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Two hospitals honor their cancer survivors



Jonesboro, Arkansas – National Cancer Survivors Day was celebrated with luncheons at two hospitals in Jonesboro.

On National Cancer Survivors Day, people celebrate the bravery and resilience of those who have experienced cancer in the past, as well as their networks of support.

On Sunday, June 2, there were two events in Jonesboro when cancer survivors of all kinds, together with their families, friends, and medical professionals, came together to celebrate. There was live music, lunch, and victim stories at both occasions.

From noon to two p.m., St. Bernards Healthcare held a parent celebration at the St. Bernards Auditorium. At one p.m., NEA Baptist moved their festivities to Valley View Church of Christ.

Each event’s breast cancer survivors gave a speech about their experiences with the devastating illness.
In 2016, Lori Sexton, a patient at St. Bernards, received a breast cancer diagnosis. According to her, she “took two of the most aggressive” forms of chemotherapy available.

“It was rough, and I lost my hair the very first one,” Sexton said.

Sexton has been to the NCSD event at St. Bernards for the past five years. Her physicians advised her to come in the year of her diagnosis, but Sexton was hesitant to go because of her lack of confidence. Making the decision to travel helped her feel better amid her cancer battle.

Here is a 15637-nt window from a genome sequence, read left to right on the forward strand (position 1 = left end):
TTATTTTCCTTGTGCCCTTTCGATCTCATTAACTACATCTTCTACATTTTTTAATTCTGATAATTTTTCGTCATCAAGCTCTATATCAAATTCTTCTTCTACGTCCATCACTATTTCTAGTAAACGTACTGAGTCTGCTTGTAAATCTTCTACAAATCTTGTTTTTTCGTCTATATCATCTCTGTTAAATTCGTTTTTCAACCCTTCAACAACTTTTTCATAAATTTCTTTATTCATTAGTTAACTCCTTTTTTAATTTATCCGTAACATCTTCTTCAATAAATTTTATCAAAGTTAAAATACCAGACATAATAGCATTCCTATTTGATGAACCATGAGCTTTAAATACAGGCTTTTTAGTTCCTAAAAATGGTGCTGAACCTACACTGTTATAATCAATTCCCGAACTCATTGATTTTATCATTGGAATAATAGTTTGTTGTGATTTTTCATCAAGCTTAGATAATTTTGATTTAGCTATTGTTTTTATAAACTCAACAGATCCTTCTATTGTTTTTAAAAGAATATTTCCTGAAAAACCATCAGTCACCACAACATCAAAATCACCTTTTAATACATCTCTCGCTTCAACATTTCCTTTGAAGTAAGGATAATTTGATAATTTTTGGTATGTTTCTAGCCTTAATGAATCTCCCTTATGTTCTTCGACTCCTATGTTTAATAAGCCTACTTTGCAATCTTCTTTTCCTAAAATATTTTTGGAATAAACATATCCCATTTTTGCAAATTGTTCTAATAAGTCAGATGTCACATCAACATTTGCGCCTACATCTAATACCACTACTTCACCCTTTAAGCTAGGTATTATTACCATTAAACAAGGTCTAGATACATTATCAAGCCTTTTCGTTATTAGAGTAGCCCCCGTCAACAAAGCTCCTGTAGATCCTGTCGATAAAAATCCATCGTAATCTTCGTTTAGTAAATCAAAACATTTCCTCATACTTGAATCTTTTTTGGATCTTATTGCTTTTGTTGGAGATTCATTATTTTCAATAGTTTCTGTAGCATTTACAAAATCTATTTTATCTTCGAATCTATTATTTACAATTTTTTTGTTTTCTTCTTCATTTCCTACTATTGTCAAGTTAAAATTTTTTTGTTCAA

“Seeing all the survivors and hearing the stories gave me that hope and strength to know that I can make it,” Sexton said.

Surviving In 2019, Tracie Richey received a diagnosis of stage three breast cancer. The NEA Baptist Fowler Family Center for Cancer Care was her treatment facility.

“I did 16 rounds of chemo, had a double mastectomy, and 33 rounds of radiation and reconstruction,” Richey said.

Richey added that, following over a year of therapy, she overcame difficult moments by finding happiness in the small things. She owed her loved ones an explanation.

“Sending a card to someone who is sick or praying for them makes all the difference in the world,” Richey said.

Richey and Sexton both have cancer that is in remission.


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